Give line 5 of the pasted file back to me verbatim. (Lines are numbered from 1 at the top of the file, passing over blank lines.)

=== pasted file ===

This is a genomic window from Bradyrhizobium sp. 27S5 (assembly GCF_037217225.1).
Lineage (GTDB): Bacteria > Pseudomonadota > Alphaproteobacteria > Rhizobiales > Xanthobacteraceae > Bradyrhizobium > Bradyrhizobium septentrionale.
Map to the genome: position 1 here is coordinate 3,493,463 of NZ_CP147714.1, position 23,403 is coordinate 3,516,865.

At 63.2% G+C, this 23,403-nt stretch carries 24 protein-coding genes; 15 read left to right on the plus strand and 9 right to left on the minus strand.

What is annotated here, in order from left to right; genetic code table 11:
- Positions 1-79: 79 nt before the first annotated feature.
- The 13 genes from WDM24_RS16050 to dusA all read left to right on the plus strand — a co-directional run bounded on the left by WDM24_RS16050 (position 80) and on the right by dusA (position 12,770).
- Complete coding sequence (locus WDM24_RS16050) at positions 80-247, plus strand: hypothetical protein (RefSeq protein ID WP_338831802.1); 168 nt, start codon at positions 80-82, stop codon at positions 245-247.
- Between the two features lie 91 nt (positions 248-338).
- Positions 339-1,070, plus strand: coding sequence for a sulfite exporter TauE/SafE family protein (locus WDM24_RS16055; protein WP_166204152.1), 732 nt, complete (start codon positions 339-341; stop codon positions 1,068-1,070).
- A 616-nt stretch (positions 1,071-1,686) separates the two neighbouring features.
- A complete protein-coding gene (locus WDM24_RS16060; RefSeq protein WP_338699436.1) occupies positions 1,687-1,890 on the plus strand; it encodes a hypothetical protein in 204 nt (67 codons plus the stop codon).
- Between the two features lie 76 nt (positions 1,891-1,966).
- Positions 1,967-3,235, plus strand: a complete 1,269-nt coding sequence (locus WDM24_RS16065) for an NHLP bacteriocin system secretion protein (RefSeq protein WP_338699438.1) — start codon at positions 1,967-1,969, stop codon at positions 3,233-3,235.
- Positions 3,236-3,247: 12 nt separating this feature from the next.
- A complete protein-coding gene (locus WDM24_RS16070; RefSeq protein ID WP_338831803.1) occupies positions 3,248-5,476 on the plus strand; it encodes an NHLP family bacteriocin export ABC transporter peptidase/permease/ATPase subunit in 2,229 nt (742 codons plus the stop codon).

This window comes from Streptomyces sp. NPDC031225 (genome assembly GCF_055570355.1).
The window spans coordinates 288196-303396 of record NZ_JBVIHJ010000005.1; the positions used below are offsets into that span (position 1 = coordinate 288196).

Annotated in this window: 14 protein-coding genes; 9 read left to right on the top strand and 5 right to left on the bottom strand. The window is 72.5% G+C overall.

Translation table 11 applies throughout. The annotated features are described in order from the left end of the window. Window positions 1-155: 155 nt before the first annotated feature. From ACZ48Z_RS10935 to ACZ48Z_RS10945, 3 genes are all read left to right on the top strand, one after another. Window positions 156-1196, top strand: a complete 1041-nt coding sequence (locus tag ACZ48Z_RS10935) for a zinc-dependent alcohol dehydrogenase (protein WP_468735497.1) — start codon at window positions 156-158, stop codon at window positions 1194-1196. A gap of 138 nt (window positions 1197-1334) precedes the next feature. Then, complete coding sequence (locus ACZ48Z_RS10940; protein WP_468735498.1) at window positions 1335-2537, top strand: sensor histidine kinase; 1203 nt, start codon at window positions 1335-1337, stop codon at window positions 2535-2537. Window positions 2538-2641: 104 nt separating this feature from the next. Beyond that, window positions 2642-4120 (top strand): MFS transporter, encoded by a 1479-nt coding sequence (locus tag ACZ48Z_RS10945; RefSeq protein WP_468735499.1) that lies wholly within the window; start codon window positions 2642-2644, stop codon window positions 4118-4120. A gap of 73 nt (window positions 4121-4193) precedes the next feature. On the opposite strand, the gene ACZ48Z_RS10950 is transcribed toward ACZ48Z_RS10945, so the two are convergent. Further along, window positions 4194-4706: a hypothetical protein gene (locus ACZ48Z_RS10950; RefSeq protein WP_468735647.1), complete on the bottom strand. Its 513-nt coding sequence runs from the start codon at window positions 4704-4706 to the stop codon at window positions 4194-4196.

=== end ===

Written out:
What is annotated here, in order from left to right; genetic code table 11: